To Buy or Not to Buy? Millennials and Homeownership

As of late, my free time has consisted of plowing through the millions of “for sale” listings on, obsessing over impressive interior home décor on Pinterest and binge-watching HGTV.

In addition to this, I’ve attended more homeowner workshops than I can count on one hand. I think it’s pretty safe to say that I’m interested in buying my first home. I’m grateful to be surrounded by a group of friends who are also breaking into the market for the first time, but, it’s no secret that many millennials are shying away from becoming homeowners. I got a chance to chat with Lauren Allah, Realtor at Luxury Home Enterprises about the basics of buying a home and why everyone (no matter your age) should make that move.


It’s Not As Painful As You Think


A recent study from CNBC says that the average homeowner (to this day) is 38 times wealthier than a renter. Buying a home is “an escalator to wealth,” says self-made millionaire, David Bach.

Allah says the main reason that millennials don’t buy is because they’re afraid. We’re told that becoming homeowners is out of reach (mainly because of looming student loan debt) but she says it’s much more attainable than most think.

“A lot of my clients literally start off asking me for homes to rent. I only encourage them to rent if they’re looking for something temporarily. I feel like it’s a cultural thing almost, a lot of our parents didn’t talk to us about buying a home. I’ve noticed with different ethnicities that their parents have set them up for homeownership. They make investments to pass along from generation to generation,” Allah states.

No worries if your parents have never had the “talk” with you, Allah assures that you don’t need as much as you think to start the process. “This is the perfect time, perfect age, and it’s a lot more affordable than people believe.”


So, what exactly do you need to become a homeowner?


“The minimum credit score I need to see is a 640 FICO score. If you’re interested in buying and you know that your credit isn’t up to par then you need to start working on that.” Allah adds that you should also have at least three-to-six months of mortgage payments saved. The rest of the basics? “I typically ask them what cities they’re looking in, how much they make and if they’ve been on the job for at least two years. For college students, via FHA (Federal Housing Association) guidelines, a recent college graduate only needs one month on the job to qualify to buy. FHA guidelines will allow those recent college grads to count their time in school as their employment history.”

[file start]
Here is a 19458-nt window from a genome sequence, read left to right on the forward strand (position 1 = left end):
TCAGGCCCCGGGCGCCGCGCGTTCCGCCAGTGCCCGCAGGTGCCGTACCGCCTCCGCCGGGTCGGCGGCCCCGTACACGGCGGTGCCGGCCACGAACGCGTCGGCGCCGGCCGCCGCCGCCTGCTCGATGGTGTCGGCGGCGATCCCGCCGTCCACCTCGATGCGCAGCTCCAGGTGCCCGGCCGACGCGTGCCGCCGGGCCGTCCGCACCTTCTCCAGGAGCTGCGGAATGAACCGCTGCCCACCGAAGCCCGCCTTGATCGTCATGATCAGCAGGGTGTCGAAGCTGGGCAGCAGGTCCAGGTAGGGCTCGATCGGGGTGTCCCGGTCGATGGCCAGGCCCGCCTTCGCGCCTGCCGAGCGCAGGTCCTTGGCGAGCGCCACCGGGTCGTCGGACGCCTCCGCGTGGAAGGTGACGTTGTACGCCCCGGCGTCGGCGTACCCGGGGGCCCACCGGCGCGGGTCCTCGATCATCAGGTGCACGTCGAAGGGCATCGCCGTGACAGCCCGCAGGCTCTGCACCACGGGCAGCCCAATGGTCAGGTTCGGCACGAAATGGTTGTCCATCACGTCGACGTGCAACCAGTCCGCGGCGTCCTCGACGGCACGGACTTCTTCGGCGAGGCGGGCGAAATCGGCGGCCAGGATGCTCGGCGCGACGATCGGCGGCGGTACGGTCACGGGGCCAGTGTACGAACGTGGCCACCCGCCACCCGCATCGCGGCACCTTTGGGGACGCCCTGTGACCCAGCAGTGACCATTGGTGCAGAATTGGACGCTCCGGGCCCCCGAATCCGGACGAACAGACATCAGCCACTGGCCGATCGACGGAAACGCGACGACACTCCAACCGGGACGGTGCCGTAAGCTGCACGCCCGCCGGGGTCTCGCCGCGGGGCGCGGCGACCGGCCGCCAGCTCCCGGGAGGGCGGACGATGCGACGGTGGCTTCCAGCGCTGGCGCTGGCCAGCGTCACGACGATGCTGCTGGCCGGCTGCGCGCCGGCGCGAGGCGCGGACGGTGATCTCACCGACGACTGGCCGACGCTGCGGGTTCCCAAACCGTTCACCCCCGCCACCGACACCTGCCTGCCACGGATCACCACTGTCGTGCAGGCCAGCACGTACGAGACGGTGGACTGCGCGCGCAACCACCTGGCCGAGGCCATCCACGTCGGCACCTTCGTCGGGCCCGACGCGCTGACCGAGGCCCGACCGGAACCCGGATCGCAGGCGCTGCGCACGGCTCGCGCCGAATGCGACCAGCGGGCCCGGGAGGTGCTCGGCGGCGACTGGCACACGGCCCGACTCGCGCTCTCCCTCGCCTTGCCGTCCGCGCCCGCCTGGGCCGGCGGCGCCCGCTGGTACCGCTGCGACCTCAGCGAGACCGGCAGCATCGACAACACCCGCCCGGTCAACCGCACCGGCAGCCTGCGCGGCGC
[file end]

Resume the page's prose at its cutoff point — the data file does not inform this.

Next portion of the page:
As most millennials know, student loan debt has more than tripled since previous generations were going to college. This student loan debt (if not acted upon) also affects your credit, which can be a potential setback if not properly monitored. “Take the (credit) process very seriously. Understand that most Americans are in debt and the No. 1 reason is because of student loans. It’s life. If you don’t have credit at all, I would advise you to open up a credit card or two and try to keep it at a minimum. Keep in mind that you may have a high-interest rate but as long as you keep your balance low and pay all of your bills on time then you’re fine.”

What if you don’t qualify for a credit card, though?

“I recommend that all of my clients who don’t qualify for a credit card to open up a secured credit card. Don’t try to live above your means and have it all if you know you can’t afford it. Sacrifice for the moment to make an investment to pass down to generations.” Allah concludes.


Stay tuned for part 2 of “To Buy or Not to Buy: The Millennial Homebuying Process”


If you’re interested in buying or renting a home in the state of Michigan, you can contact Lauren Allah for a consultation at



Danielle D. Hughes is a social entrepreneur, journalist, and youth advocate. When she’s not writing or covering news, you’ll find her at church, spending time with loved ones or enjoying a great read! Keep up with her: @danielledhughes